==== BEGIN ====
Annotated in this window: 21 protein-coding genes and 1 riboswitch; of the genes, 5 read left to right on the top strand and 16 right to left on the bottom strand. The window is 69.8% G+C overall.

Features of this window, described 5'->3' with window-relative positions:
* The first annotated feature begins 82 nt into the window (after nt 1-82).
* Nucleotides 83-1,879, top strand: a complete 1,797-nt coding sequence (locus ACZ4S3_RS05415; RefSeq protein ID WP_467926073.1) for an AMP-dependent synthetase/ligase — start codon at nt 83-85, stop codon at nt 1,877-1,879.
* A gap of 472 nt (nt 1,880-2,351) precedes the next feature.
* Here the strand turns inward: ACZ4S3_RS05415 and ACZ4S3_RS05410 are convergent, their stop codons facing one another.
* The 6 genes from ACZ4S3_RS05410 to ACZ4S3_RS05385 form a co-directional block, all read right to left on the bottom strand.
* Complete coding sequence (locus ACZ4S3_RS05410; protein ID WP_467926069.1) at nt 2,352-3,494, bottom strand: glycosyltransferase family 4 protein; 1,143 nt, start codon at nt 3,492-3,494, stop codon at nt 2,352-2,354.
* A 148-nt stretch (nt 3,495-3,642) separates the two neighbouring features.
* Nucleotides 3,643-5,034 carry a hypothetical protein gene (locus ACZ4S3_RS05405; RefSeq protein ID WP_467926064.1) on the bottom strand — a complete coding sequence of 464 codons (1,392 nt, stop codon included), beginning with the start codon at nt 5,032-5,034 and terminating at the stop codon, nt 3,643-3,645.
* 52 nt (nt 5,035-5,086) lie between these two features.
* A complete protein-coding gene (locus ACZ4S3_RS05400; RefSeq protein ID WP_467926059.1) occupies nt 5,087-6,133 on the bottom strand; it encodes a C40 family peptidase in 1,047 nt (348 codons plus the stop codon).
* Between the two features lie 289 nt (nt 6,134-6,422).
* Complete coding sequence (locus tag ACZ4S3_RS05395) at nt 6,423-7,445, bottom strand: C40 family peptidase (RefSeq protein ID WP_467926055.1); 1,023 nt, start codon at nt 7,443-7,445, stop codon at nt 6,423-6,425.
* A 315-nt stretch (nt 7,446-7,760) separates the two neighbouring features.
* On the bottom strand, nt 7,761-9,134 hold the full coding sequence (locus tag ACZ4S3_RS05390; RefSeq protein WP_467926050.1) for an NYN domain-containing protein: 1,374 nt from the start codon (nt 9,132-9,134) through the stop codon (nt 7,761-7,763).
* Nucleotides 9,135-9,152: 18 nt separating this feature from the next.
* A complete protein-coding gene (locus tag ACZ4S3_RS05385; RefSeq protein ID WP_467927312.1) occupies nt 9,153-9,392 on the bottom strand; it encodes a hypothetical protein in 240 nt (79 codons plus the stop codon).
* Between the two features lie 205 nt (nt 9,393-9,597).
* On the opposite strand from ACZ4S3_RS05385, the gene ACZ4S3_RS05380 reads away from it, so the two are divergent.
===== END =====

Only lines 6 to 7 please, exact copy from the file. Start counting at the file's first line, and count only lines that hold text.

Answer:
* Here the strand turns inward: ACZ4S3_RS05415 and ACZ4S3_RS05410 are convergent, their stop codons facing one another.
* The 6 genes from ACZ4S3_RS05410 to ACZ4S3_RS05385 form a co-directional block, all read right to left on the bottom strand.